Contact:

Re: Radiation Shield accuracy

Postby RayProudfoot » Sun Mar 28, 2010 9:53 pm

adam5 wrote:That is so true, and perhaps something you will never be completely sure about. Don't get me wrong, as I stated before I admire the persistence and drive for "perfection" in taking temp measurements...I do the same thing. I only made those comments for the sake of your own sanity.

Hi Brian,

The more I look at the airport temperatures the more I'm convinced I should just ignore them! :roll: Otherwise the blokes with white coats will be taking me away! :bash: After all, it's not rocket surgery getting the station in the right place!! :lol:
Cheers,
Ray, Cheshire.

Image

Pete B
Posts: 28
Joined: Mon Mar 08, 2010 9:59 am
Weather Station: Davis VP2 Wireless
Operating System: Windows XP Home SP3

Re: Radiation Shield accuracy

Postby Pete B » Mon Mar 29, 2010 10:17 pm

RayProudfoot wrote:Hi Pete,

Thanks for the photos. That's an excellent location for the ISS. The frustrating thing for me is that I could position mine in the middle of the lawn but I don't want to make it difficult for the gardener. If he were to nudge it and knock it off level he would probably not think anything of it but my rain readings might go haywire.

So I'm still looking at a spot near the shorter fence but after I switch to an aluminium pole and position the ISS around 5-6ft it will be sufficiently high enough for any heating effect from the fence to be minimal. And of course I won't have any heat coming off the pole as I probably do with the wooden post at present.

How long is the pole holding the anemometer? Does it clear the roofline?


Anemometer Setup.jpg

This photo shows the anemometer setup, against the roofline. The anemometer is about 4m this side of the main roof wrt where I took the photo from so it is reasonably clear of the roof. Obviously, it would be better on a shorter pole mounted right at the apex on the main wall near the TV aerial but I haven't the head for those heights any more (once upon a time I may have done it).

Natural tall green 'plants' exists in large amounts round here higher than roofs and, at least in Summer, will have more efffect than the roofs anyway. I have about another 20cm of pole 'free' below the bottom of the lower bracket so I could raise the pole further by that amount without any problem.

I have one slight concern for the main ISS pole. Since like you, the soil here is mainly clay, I'm thinking whether in hot dry weather, the soil will dry and contract leaving the pole & ground spike a little loose in the ground. Only time will tell.
You do not have the required permissions to view the files attached to this post.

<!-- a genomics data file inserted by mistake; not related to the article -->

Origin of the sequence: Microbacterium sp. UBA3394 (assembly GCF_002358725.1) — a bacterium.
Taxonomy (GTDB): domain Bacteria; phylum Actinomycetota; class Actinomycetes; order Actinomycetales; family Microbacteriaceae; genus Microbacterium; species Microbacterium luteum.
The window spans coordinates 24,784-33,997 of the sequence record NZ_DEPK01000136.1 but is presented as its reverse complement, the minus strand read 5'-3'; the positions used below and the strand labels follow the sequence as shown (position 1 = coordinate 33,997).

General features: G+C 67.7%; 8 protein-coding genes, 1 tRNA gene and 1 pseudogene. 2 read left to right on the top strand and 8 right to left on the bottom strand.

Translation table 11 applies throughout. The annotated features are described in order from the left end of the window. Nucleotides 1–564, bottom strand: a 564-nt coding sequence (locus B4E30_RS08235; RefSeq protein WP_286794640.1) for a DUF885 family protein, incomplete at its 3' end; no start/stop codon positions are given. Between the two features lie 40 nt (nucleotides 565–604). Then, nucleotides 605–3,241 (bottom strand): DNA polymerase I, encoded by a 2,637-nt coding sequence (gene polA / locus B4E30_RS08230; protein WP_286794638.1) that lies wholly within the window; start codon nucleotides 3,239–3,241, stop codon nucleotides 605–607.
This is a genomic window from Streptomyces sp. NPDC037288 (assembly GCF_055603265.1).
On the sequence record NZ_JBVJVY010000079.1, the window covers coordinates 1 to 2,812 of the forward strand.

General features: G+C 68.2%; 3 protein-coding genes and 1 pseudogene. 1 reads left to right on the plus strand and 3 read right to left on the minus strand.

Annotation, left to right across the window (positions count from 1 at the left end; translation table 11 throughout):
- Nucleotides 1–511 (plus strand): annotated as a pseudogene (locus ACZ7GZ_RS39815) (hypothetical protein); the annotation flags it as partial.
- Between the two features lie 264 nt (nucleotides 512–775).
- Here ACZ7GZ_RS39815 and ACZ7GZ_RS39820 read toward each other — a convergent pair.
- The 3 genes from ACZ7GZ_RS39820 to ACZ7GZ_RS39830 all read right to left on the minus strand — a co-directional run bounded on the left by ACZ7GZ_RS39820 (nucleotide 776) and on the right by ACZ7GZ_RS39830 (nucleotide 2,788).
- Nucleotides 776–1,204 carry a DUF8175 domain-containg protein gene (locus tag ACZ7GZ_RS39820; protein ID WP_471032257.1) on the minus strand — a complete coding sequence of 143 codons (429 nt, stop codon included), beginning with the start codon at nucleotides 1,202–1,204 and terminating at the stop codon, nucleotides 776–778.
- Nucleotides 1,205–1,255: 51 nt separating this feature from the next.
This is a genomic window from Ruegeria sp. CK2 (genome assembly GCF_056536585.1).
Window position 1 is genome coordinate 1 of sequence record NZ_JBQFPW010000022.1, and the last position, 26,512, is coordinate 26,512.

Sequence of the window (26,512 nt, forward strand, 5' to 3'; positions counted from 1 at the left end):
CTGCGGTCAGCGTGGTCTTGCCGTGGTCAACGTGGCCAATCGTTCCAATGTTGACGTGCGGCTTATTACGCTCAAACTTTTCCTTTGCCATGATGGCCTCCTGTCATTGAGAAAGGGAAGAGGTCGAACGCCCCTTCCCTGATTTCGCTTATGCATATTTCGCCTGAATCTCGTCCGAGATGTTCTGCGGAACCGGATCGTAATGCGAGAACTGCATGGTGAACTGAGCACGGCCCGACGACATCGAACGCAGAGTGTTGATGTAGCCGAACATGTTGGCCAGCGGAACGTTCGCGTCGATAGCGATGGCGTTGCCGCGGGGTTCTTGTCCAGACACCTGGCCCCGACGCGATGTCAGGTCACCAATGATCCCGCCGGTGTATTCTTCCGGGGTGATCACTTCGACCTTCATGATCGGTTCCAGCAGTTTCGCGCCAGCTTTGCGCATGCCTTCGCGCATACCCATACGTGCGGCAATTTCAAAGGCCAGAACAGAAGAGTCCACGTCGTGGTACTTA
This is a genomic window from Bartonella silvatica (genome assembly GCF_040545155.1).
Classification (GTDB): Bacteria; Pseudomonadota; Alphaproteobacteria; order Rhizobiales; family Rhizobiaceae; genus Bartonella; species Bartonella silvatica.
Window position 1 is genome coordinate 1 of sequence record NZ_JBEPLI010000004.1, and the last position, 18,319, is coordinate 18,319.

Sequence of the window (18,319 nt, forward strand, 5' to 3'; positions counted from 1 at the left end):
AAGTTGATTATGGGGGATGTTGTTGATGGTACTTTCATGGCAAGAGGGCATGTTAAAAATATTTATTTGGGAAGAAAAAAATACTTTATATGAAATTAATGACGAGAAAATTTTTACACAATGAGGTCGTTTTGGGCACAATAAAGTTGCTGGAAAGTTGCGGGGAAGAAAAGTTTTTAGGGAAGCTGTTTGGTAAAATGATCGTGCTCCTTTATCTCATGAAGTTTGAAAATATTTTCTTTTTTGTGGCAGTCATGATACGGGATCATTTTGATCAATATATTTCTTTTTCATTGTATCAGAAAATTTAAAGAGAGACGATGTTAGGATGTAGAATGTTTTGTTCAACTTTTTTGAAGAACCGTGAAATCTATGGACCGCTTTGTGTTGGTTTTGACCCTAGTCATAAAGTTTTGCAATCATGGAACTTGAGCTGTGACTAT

RayProudfoot
Posts: 2405
Joined: Wed May 06, 2009 6:29 pm
Weather Station: Davis VP2 with Daytime FARS
Operating System: Windows XP SP3
Location: Cheadle Hulme, Cheshire, England
Contact:

Re: Radiation Shield accuracy

Postby RayProudfoot » Mon Mar 29, 2010 10:58 pm

Hi Pete,

Thanks for the pic of the anemometer. My first thought is why is the transmitter so high? Would it not be more accessible closer to the ground? There is enough cable. Fully understand your reluctance to place the ane so high it becomes difficult to access. I took the decision to have mine fitted by an aerial guy but it does mean I need to get him around when it malfunctions. Time will tell if I made the right decision.

I've been thinking about the round aluminium pole fitting in a round spike. To remove the rain guage you have to twist it with quite a bit of pressure. There could be a danger that the pole rotates with it. That would not be good. That's one advantage of post mounting. Is it securely fitted inside the hollow spike? Have you had to remove the gauge yet for cleaning and if so, was it a problem.

We'd have to go a long time without rain for clay to dry out. I think you'll be okay.
Cheers,
Ray, Cheshire.

Image

User avatar
steve
Cumulus Author
Posts: 26300
Joined: Mon Jun 02, 2008 6:49 pm
Weather Station: None
Operating System: None
Location: On tour in Spain
Contact:

Re: Radiation Shield accuracy

Postby steve » Tue Mar 30, 2010 6:57 am

Can I ask you chaps where you bought your remote anemometer transmitters? I'm thinking of getting one so I can relocate my anemometer, but they seem quite expensive. I was thinking of importing from the US, but I think the frequency would be wrong. Exchange rate isn't good, either!
Steve
-----
Hosting available for Cumulus web sites. See http://sandaysoft.com/forum/viewtopic.php?f=2&t=11876

Please read the posts in the Announcements section about the current status of Cumulus development now that I have retired


Return to “Davis VP/VP2/Vue”

Who is online

Users browsing this forum: Google [Bot] and 5 guests